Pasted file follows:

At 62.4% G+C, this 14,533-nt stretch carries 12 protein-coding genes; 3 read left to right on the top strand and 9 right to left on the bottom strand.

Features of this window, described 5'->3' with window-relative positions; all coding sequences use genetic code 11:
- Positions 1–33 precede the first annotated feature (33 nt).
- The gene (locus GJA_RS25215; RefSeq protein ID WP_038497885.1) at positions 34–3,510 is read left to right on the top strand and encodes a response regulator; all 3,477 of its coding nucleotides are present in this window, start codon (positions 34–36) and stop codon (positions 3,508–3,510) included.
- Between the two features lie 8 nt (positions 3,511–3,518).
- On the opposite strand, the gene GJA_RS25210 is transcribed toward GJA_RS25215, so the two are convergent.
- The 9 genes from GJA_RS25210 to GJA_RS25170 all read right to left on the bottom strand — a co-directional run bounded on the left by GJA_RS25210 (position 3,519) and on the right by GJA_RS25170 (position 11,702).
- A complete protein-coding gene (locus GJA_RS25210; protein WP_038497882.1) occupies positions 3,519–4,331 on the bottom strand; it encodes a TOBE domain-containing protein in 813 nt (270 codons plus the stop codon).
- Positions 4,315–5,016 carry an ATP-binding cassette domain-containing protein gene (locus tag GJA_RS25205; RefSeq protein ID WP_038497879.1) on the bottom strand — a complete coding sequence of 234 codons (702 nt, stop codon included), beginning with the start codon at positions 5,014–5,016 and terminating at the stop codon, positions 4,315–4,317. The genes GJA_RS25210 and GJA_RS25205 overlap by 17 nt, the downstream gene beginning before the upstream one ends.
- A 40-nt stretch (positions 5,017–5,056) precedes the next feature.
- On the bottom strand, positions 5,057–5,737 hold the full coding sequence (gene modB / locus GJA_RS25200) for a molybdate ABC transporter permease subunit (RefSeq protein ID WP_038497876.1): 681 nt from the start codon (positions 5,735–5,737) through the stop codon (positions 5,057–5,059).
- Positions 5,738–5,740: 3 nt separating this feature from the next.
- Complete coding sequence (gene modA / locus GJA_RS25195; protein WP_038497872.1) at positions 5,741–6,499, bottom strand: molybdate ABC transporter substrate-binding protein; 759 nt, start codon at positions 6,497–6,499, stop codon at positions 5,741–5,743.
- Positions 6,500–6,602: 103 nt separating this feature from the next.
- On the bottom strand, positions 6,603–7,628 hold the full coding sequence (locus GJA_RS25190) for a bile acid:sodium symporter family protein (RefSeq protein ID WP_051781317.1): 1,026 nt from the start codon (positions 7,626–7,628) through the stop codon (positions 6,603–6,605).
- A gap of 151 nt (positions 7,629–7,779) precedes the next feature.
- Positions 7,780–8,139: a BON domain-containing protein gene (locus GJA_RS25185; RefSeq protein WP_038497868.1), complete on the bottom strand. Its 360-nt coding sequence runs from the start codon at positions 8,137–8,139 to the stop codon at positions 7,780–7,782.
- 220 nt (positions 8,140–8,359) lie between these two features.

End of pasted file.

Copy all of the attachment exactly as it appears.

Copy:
At 62.4% G+C, this 14,533-nt stretch carries 12 protein-coding genes; 3 read left to right on the top strand and 9 right to left on the bottom strand.

Features of this window, described 5'->3' with window-relative positions; all coding sequences use genetic code 11:
- Positions 1–33 precede the first annotated feature (33 nt).
- The gene (locus GJA_RS25215; RefSeq protein ID WP_038497885.1) at positions 34–3,510 is read left to right on the top strand and encodes a response regulator; all 3,477 of its coding nucleotides are present in this window, start codon (positions 34–36) and stop codon (positions 3,508–3,510) included.
- Between the two features lie 8 nt (positions 3,511–3,518).
- On the opposite strand, the gene GJA_RS25210 is transcribed toward GJA_RS25215, so the two are convergent.
- The 9 genes from GJA_RS25210 to GJA_RS25170 all read right to left on the bottom strand — a co-directional run bounded on the left by GJA_RS25210 (position 3,519) and on the right by GJA_RS25170 (position 11,702).
- A complete protein-coding gene (locus GJA_RS25210; protein WP_038497882.1) occupies positions 3,519–4,331 on the bottom strand; it encodes a TOBE domain-containing protein in 813 nt (270 codons plus the stop codon).
- Positions 4,315–5,016 carry an ATP-binding cassette domain-containing protein gene (locus tag GJA_RS25205; RefSeq protein ID WP_038497879.1) on the bottom strand — a complete coding sequence of 234 codons (702 nt, stop codon included), beginning with the start codon at positions 5,014–5,016 and terminating at the stop codon, positions 4,315–4,317. The genes GJA_RS25210 and GJA_RS25205 overlap by 17 nt, the downstream gene beginning before the upstream one ends.
- A 40-nt stretch (positions 5,017–5,056) precedes the next feature.
- On the bottom strand, positions 5,057–5,737 hold the full coding sequence (gene modB / locus GJA_RS25200) for a molybdate ABC transporter permease subunit (RefSeq protein ID WP_038497876.1): 681 nt from the start codon (positions 5,735–5,737) through the stop codon (positions 5,057–5,059).
- Positions 5,738–5,740: 3 nt separating this feature from the next.
- Complete coding sequence (gene modA / locus GJA_RS25195; protein WP_038497872.1) at positions 5,741–6,499, bottom strand: molybdate ABC transporter substrate-binding protein; 759 nt, start codon at positions 6,497–6,499, stop codon at positions 5,741–5,743.
- Positions 6,500–6,602: 103 nt separating this feature from the next.
- On the bottom strand, positions 6,603–7,628 hold the full coding sequence (locus GJA_RS25190) for a bile acid:sodium symporter family protein (RefSeq protein ID WP_051781317.1): 1,026 nt from the start codon (positions 7,626–7,628) through the stop codon (positions 6,603–6,605).
- A gap of 151 nt (positions 7,629–7,779) precedes the next feature.
- Positions 7,780–8,139: a BON domain-containing protein gene (locus GJA_RS25185; RefSeq protein WP_038497868.1), complete on the bottom strand. Its 360-nt coding sequence runs from the start codon at positions 8,137–8,139 to the stop codon at positions 7,780–7,782.
- 220 nt (positions 8,140–8,359) lie between these two features.